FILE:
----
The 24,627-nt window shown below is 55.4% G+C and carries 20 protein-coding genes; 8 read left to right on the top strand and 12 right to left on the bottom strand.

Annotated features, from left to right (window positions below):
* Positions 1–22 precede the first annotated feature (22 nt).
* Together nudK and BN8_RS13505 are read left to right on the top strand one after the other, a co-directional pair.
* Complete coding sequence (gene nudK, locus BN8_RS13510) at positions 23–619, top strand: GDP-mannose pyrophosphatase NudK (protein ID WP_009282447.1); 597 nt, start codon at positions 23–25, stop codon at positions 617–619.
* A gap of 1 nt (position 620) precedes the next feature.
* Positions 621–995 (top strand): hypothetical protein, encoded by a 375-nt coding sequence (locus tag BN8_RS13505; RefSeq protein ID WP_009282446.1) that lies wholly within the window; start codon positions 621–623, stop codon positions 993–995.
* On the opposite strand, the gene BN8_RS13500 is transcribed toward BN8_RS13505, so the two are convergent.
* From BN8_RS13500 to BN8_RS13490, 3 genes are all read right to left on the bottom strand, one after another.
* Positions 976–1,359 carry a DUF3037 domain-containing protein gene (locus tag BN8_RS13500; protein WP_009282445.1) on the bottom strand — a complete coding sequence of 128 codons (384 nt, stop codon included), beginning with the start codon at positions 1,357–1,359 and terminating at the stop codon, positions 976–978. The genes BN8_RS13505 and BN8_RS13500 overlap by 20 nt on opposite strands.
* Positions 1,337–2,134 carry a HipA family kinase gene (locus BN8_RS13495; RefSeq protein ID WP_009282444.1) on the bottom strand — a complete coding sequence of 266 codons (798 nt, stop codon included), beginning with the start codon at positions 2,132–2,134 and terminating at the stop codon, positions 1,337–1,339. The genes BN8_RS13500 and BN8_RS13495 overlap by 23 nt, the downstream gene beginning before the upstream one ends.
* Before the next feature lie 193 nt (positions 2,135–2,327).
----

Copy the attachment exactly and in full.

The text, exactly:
The 24,627-nt window shown below is 55.4% G+C and carries 20 protein-coding genes; 8 read left to right on the top strand and 12 right to left on the bottom strand.

Annotated features, from left to right (window positions below):
* Positions 1–22 precede the first annotated feature (22 nt).
* Together nudK and BN8_RS13505 are read left to right on the top strand one after the other, a co-directional pair.
* Complete coding sequence (gene nudK, locus BN8_RS13510) at positions 23–619, top strand: GDP-mannose pyrophosphatase NudK (protein ID WP_009282447.1); 597 nt, start codon at positions 23–25, stop codon at positions 617–619.
* A gap of 1 nt (position 620) precedes the next feature.
* Positions 621–995 (top strand): hypothetical protein, encoded by a 375-nt coding sequence (locus tag BN8_RS13505; RefSeq protein ID WP_009282446.1) that lies wholly within the window; start codon positions 621–623, stop codon positions 993–995.
* On the opposite strand, the gene BN8_RS13500 is transcribed toward BN8_RS13505, so the two are convergent.
* From BN8_RS13500 to BN8_RS13490, 3 genes are all read right to left on the bottom strand, one after another.
* Positions 976–1,359 carry a DUF3037 domain-containing protein gene (locus tag BN8_RS13500; protein WP_009282445.1) on the bottom strand — a complete coding sequence of 128 codons (384 nt, stop codon included), beginning with the start codon at positions 1,357–1,359 and terminating at the stop codon, positions 976–978. The genes BN8_RS13505 and BN8_RS13500 overlap by 20 nt on opposite strands.
* Positions 1,337–2,134 carry a HipA family kinase gene (locus BN8_RS13495; RefSeq protein ID WP_009282444.1) on the bottom strand — a complete coding sequence of 266 codons (798 nt, stop codon included), beginning with the start codon at positions 2,132–2,134 and terminating at the stop codon, positions 1,337–1,339. The genes BN8_RS13500 and BN8_RS13495 overlap by 23 nt, the downstream gene beginning before the upstream one ends.
* Before the next feature lie 193 nt (positions 2,135–2,327).